For over three decades, I was associated with boiler companies designing oil- and gas-fired custom package boilers and waste heat boilers that are in operation worldwide in chemical plants, refineries, cogeneration systems, and power plants. The boilers have been operating well and performing as predicted within the margin of measurement errors. As a specialist in thermal design of heat transfer equipment and out of interest, I would correlate field data from operating units with predicted performance to check the correction factors to be incorporated in heat transfer or gas pressure drop correlations that were used for designing the boilers.
I would review operating data such as boiler exit gas temperature, steam generation, fuel input, gas pressure drop, evaporator, superheater performance, their tube wall temperatures, and other process-related parameters and compare the results with predicted data. Over the years this has helped me to fine-tune the calculation procedure and modify the correction factors used in the performance evaluation of various heat transfer surfaces.
Through the publication of hundreds of articles during this period, I have also been sharing thermal design procedures for boilers and HRSGs with the engineering community. I have written a few books, the recent being Industrial Boilers and HRSGs, where the emphasis was on sizing and performance evaluation of steam generator and waste heat boiler components.
For the past decade, since the publication of the cited book, I have been playing the role of a boiler consultant. The transformation from a boiler designer to a boiler consultant has been gratifying as I can interact with plant engineers worldwide and learn from them about various boiler performance issues and suggest modifications to solve boiler-related problems or improve their performance (the word boiler refers to a steam generator as well as a waste heat recovery unit).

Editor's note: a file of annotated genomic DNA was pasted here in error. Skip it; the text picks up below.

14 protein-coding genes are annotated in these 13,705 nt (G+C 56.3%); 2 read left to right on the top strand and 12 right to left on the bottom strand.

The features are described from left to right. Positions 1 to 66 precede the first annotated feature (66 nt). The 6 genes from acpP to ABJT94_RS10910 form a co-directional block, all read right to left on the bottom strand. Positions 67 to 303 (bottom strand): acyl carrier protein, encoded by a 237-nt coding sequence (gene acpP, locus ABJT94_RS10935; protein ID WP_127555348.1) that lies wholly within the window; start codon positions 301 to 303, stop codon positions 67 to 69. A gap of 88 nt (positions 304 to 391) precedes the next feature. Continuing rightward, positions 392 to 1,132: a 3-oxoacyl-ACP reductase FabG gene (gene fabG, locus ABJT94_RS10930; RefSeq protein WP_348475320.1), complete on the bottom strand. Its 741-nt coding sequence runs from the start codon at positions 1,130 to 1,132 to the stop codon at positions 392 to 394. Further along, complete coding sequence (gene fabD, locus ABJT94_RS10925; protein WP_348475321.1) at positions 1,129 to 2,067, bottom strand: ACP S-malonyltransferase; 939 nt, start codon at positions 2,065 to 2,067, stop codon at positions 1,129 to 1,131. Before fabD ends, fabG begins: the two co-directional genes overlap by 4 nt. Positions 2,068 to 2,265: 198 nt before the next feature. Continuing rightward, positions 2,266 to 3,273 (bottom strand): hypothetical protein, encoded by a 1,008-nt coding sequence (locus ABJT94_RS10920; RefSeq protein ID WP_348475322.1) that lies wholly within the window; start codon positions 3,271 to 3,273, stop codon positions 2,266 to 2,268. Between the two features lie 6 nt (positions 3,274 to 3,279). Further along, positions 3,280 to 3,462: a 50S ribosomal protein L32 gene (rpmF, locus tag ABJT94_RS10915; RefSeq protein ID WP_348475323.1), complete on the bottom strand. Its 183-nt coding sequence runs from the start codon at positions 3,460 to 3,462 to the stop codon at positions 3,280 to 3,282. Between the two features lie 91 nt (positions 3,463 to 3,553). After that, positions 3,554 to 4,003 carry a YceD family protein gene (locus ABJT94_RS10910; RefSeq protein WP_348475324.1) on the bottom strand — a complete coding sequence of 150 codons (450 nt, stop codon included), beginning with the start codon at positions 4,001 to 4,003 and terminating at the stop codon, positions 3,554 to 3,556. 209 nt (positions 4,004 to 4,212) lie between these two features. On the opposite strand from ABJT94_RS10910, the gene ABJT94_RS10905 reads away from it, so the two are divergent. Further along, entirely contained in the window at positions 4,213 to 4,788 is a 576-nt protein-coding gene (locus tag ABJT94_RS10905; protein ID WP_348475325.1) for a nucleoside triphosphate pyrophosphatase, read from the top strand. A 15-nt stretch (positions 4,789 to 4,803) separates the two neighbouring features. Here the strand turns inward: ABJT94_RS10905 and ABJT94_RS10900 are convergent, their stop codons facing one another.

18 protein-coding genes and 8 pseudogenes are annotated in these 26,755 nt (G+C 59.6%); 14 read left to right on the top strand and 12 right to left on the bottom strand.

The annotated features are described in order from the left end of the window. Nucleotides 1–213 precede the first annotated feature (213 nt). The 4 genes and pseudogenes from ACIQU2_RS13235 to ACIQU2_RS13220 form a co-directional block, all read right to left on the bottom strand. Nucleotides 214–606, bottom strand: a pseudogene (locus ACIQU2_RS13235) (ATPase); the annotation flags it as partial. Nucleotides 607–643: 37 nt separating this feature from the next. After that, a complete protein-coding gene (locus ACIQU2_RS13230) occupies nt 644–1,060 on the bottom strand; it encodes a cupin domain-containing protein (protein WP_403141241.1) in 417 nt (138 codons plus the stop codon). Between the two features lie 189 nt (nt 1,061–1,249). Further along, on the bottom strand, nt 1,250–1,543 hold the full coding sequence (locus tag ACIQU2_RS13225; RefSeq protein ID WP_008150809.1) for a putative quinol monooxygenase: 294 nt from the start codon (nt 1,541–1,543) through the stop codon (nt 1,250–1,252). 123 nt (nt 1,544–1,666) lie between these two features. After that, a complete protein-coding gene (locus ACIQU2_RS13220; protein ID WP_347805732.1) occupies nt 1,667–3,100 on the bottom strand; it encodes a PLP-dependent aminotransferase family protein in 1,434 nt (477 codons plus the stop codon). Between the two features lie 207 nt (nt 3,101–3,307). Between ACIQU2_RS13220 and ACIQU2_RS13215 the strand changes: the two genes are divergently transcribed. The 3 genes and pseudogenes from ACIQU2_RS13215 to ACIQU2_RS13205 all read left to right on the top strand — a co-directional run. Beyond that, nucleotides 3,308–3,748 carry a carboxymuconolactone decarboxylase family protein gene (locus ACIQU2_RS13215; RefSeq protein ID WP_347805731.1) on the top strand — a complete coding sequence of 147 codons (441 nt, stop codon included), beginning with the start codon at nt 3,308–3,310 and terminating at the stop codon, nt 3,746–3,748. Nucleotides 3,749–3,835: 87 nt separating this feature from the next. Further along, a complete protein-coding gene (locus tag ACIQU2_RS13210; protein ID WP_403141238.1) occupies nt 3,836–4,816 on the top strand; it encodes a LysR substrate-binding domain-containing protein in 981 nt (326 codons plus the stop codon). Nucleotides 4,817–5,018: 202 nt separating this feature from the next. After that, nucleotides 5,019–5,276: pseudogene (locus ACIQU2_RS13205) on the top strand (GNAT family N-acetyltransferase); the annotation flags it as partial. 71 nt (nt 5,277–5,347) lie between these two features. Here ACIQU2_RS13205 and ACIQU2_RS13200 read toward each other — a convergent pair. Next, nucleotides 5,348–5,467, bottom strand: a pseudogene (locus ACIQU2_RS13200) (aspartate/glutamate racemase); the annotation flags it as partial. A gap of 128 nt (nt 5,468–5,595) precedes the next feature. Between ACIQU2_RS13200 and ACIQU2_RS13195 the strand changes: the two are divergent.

Many plant engineers or even consultants have no clue as to how a boiler should be evaluated before it is bought or what information should be obtained from boiler suppliers regarding its thermal performance aspects.
They rely entirely on the sales pitch from boiler suppliers and buy it without giving any critical thought to its design from a thermal performance viewpoint. Purchasing a boiler is thought of as purchasing a commodity. When purchasing a steam generator or HRSG, plant engineers have to evaluate several factors keeping in mind that the life of a boiler is about 30 to 40 years and that the plant will have to face the consequence of any wrong decision for a long time.
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